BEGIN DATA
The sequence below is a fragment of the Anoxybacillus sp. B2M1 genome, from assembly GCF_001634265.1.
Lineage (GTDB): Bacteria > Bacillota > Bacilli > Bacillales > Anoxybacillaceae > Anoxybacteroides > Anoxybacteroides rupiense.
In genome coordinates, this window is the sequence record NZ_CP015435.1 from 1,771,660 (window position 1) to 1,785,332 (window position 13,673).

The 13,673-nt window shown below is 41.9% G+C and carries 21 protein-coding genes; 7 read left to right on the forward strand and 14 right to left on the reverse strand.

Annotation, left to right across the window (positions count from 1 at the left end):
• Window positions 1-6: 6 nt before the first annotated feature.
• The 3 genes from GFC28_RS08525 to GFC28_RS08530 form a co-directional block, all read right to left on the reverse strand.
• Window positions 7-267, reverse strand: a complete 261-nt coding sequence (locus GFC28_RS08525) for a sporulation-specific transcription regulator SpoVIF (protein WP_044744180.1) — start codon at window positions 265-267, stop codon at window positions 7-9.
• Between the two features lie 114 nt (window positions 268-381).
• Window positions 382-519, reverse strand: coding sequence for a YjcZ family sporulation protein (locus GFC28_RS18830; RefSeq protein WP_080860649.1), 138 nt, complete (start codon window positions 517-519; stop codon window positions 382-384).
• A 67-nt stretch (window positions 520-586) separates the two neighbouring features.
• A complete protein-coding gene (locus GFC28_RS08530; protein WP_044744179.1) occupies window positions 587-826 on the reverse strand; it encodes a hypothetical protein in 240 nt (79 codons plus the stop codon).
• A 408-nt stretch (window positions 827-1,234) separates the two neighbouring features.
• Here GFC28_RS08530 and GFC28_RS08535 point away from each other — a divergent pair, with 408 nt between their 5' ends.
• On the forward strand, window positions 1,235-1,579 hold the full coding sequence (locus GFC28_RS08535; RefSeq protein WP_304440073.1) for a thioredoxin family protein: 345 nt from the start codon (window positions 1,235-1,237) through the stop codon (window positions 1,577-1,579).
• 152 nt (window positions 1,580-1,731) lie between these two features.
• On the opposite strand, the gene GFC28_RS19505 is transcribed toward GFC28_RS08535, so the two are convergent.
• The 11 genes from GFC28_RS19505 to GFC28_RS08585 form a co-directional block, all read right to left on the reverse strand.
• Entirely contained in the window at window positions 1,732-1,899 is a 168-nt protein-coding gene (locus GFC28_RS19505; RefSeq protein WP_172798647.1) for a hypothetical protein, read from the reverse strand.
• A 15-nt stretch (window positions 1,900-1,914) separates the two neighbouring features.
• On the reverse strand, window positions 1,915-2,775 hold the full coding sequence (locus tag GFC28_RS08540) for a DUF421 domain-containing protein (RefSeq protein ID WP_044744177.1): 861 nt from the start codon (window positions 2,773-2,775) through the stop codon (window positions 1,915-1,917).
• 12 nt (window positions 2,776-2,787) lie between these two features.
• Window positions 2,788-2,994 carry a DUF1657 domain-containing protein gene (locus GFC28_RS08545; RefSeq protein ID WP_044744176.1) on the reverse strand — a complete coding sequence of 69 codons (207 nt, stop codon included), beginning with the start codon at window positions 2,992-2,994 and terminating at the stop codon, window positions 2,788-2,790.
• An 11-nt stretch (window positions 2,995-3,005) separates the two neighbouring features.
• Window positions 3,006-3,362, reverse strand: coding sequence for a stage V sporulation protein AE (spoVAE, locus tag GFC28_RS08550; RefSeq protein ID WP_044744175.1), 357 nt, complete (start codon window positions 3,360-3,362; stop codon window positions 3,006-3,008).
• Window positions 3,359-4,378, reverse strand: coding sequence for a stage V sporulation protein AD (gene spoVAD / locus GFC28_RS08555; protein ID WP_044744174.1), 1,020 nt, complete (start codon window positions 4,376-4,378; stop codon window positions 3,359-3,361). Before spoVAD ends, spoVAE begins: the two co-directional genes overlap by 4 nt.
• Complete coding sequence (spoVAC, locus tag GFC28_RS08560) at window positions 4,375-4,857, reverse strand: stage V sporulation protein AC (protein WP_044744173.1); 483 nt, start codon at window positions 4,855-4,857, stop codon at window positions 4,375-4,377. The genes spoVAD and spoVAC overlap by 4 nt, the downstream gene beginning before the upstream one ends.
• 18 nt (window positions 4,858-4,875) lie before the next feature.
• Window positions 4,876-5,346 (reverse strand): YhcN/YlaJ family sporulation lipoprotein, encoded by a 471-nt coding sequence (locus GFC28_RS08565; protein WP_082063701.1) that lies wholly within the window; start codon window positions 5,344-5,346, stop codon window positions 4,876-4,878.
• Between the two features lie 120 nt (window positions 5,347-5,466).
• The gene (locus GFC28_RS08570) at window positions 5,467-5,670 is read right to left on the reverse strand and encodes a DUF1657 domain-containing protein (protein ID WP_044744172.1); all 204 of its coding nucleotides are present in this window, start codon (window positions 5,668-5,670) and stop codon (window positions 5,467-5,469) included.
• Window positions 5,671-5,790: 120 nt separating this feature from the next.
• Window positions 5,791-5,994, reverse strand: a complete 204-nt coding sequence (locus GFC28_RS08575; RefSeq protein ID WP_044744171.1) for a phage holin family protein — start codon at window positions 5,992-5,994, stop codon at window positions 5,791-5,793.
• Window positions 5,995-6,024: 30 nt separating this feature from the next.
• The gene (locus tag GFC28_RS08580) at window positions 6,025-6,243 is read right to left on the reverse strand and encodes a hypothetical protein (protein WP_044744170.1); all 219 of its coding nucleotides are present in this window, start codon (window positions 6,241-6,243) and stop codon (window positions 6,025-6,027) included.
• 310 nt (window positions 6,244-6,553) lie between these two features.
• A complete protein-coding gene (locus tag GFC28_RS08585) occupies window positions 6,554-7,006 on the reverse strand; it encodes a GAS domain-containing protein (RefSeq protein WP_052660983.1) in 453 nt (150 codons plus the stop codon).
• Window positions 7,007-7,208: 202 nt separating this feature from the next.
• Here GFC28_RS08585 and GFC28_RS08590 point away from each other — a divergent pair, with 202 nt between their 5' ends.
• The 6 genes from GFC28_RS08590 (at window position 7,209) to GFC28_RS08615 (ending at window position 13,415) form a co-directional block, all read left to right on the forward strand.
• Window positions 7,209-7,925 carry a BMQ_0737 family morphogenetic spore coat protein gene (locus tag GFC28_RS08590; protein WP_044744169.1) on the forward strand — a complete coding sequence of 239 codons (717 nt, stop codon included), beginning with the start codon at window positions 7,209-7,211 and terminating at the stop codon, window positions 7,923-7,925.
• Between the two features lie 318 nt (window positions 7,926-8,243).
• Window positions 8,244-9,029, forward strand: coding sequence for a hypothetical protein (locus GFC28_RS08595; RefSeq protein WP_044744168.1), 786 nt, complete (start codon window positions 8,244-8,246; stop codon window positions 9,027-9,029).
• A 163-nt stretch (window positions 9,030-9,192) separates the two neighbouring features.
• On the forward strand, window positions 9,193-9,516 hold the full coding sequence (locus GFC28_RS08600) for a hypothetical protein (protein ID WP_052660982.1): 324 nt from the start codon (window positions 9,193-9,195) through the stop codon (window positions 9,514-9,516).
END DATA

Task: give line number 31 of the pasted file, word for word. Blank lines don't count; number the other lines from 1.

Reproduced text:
• The gene (locus GFC28_RS08570) at window positions 5,467-5,670 is read right to left on the reverse strand and encodes a DUF1657 domain-containing protein (protein ID WP_044744172.1); all 204 of its coding nucleotides are present in this window, start codon (window positions 5,668-5,670) and stop codon (window positions 5,467-5,469) included.